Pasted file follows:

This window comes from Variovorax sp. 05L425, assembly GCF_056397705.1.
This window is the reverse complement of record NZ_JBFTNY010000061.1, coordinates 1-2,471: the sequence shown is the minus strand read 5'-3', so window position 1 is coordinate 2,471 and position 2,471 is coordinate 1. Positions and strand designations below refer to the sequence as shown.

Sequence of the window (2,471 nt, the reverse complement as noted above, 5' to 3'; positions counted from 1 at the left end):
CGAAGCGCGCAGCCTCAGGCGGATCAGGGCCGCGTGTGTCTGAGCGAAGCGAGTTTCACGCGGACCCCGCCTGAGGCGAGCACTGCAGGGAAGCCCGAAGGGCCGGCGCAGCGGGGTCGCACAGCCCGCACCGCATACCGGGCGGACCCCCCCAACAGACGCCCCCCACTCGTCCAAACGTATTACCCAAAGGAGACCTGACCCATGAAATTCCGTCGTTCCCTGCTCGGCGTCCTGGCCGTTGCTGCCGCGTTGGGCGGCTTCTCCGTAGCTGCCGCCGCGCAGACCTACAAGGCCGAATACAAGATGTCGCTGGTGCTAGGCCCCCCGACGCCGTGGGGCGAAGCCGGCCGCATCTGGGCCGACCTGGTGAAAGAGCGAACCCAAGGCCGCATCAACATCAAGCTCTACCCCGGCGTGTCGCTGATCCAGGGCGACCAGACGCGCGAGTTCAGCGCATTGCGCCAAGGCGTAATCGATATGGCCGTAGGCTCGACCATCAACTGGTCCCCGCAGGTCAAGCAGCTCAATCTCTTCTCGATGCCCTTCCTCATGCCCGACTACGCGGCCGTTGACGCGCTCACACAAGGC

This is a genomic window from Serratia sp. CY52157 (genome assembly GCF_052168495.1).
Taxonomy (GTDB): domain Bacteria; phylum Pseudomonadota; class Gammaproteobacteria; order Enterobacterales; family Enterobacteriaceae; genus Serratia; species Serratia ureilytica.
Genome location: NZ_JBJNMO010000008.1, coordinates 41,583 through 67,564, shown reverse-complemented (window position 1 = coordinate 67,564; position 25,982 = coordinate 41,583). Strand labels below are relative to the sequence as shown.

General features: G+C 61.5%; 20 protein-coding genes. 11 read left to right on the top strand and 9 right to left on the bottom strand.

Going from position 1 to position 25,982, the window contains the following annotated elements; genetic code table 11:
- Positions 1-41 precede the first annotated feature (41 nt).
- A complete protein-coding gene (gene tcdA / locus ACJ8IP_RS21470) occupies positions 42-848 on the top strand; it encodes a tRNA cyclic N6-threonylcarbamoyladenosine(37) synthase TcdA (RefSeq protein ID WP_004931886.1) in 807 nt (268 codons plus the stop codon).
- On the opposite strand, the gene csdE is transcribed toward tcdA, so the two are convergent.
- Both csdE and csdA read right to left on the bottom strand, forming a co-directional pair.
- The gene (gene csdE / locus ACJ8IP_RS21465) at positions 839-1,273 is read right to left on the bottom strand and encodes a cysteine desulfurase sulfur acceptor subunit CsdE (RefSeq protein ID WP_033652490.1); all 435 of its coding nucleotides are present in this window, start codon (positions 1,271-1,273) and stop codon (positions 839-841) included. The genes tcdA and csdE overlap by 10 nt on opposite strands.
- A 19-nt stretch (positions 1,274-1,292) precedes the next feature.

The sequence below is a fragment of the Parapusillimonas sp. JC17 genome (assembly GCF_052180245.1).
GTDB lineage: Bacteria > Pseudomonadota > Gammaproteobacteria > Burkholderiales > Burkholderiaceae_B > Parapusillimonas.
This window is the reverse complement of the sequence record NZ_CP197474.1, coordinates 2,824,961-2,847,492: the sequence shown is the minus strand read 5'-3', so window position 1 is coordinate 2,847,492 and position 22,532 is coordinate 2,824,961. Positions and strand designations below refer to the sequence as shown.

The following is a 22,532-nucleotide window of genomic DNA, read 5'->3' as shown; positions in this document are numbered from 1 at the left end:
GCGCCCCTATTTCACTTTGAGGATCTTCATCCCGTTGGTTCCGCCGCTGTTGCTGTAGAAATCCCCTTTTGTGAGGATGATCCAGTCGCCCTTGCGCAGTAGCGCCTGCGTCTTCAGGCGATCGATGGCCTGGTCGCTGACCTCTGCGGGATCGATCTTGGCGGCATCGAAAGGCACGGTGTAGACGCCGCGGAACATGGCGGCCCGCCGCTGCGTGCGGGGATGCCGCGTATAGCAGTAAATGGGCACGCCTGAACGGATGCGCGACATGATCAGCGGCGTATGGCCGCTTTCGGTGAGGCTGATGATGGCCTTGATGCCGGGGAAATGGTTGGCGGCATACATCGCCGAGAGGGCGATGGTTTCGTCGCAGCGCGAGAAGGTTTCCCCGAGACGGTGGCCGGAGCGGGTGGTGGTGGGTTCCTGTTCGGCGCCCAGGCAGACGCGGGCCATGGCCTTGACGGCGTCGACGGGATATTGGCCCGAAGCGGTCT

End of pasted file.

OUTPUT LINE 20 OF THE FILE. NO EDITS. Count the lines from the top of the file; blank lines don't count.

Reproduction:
GCGCCCCTATTTCACTTTGAGGATCTTCATCCCGTTGGTTCCGCCGCTGTTGCTGTAGAAATCCCCTTTTGTGAGGATGATCCAGTCGCCCTTGCGCAGTAGCGCCTGCGTCTTCAGGCGATCGATGGCCTGGTCGCTGACCTCTGCGGGATCGATCTTGGCGGCATCGAAAGGCACGGTGTAGACGCCGCGGAACATGGCGGCCCGCCGCTGCGTGCGGGGATGCCGCGTATAGCAGTAAATGGGCACGCCTGAACGGATGCGCGACATGATCAGCGGCGTATGGCCGCTTTCGGTGAGGCTGATGATGGCCTTGATGCCGGGGAAATGGTTGGCGGCATACATCGCCGAGAGGGCGATGGTTTCGTCGCAGCGCGAGAAGGTTTCCCCGAGACGGTGGCCGGAGCGGGTGGTGGTGGGTTCCTGTTCGGCGCCCAGGCAGACGCGGGCCATGGCCTTGACGGCGTCGACGGGATATTGGCCCGAAGCGGTCT